Seyam predicted that the coming period will witness a real crisis after the decline in Egypt’s share of water to about 47.5bn cubic metres a year, compared to 55.5bn cubic metres in 2016, noting that the Sudan flooding will not benefit Egypt at all.


Nasr El-Din Allam, former minister of water resources and irrigation, said that the officials in the ministry over the past two years were not able to resolve the construction of the dam crisis with Addis Ababa. He pointed out that the seriousness of Ethiopia to maintain Egypt’s historical rights of the Nile river water was not proven.


Allam added that the negotiations had been stalled for several months, waiting for the declaration of the contract between the three countries and consultancy offices’ studies on the impact of the dam on the downstream countries. However, there is no news yet about these studies, and the ministry does not have a clear vision regarding the internal and external work needed to handle the expected crisis, he stated.


Allam explained that Egypt suffers several internal crises besides the GERD, and that these must be resolved to alleviate the crisis.


He said that the Ministry of Water Resources and Irrigation neglected encroachments on waterways and water shortages, which cause the deterioration of agriculture. Most recently this year, Sharqeya governorate lost more than 200,000 acres of arable rice crop due to water shortages.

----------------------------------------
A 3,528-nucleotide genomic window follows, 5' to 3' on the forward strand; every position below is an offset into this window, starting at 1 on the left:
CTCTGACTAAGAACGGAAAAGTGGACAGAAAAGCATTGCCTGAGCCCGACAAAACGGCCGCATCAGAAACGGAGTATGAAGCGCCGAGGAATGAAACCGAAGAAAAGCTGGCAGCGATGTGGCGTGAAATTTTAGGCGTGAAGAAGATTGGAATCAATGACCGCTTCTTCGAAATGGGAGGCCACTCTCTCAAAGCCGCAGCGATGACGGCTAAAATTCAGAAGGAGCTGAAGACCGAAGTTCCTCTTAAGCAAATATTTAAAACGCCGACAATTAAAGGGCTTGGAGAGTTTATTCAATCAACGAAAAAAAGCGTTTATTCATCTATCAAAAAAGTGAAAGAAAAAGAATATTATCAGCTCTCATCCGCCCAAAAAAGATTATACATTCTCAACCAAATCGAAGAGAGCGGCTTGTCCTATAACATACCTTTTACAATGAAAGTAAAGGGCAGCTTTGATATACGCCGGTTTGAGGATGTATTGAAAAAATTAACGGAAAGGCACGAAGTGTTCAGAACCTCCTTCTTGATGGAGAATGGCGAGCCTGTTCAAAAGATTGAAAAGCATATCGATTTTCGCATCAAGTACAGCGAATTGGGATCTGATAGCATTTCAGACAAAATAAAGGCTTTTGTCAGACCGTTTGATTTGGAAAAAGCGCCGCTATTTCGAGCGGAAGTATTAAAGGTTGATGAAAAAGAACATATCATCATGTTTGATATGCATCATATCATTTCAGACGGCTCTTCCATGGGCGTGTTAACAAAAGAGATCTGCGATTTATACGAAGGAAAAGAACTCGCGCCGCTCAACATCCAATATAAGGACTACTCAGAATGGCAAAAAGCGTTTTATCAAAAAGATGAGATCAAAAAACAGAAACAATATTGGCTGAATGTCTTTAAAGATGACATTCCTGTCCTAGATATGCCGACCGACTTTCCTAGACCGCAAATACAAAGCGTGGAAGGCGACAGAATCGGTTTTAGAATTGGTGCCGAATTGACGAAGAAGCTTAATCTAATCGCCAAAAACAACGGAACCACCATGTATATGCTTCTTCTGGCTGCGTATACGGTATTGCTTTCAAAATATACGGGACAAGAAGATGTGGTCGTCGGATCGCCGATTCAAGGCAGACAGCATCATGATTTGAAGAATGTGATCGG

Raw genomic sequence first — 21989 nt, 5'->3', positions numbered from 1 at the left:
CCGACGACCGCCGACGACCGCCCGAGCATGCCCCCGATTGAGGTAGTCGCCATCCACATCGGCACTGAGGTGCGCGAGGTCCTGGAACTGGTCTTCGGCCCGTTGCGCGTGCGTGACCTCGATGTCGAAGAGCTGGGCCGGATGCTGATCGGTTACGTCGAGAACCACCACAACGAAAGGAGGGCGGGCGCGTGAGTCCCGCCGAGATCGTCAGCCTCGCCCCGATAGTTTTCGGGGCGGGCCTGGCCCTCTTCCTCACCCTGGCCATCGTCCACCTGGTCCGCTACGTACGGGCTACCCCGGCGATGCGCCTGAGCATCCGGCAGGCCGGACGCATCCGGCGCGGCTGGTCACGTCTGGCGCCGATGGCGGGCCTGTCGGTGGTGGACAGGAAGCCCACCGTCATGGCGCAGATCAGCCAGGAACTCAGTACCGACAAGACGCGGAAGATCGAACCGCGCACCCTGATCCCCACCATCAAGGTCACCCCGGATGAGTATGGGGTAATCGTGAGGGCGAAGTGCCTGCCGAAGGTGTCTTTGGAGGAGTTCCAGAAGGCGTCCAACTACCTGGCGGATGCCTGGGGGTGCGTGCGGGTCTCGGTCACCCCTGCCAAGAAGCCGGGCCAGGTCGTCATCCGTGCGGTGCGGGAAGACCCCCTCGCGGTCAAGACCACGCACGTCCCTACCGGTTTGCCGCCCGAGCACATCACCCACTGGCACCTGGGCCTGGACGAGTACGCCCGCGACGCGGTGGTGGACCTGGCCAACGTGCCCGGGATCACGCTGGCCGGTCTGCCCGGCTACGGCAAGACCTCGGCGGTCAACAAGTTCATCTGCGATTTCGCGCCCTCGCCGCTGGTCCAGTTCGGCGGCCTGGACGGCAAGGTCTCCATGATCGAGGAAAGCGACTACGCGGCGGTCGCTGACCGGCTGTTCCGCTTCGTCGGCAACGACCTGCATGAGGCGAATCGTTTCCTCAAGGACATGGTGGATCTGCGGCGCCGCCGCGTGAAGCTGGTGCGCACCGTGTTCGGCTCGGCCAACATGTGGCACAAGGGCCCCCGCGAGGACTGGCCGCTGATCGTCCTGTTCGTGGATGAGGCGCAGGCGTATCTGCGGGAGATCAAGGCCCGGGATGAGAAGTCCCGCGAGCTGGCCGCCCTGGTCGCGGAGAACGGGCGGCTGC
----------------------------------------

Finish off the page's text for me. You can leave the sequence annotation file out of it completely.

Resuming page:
He added that most irrigation and drainage facilities are no longer valid for use, mainly because of poor maintenance and lack of relevance to the current situation. He further said that what happened in Beheira, Kafr El-Sheikh, and Alexandria last winter is clear evidence of the crisis.


He also said that the malpractices along the Nile River in the last period have spread widely, especially fish cages, which cause the death of thousands of tonnes of fish resources per annum, without formal confrontation from the government.


Mahmoud Abu Zeid, former minister of water resources and irrigation, said that the government has no other choice but to complete the journey of environmental, technical, and economic studies on the impact of the construction of the GERD on Egypt.


Abu Zeid added that Egypt should brace itself for Ethiopia’s refusal to stop the project if studies prove that it would be harmful to Egypt’s historical share of water, and should look into other steps needed in order to prevent the negative impact of the dam.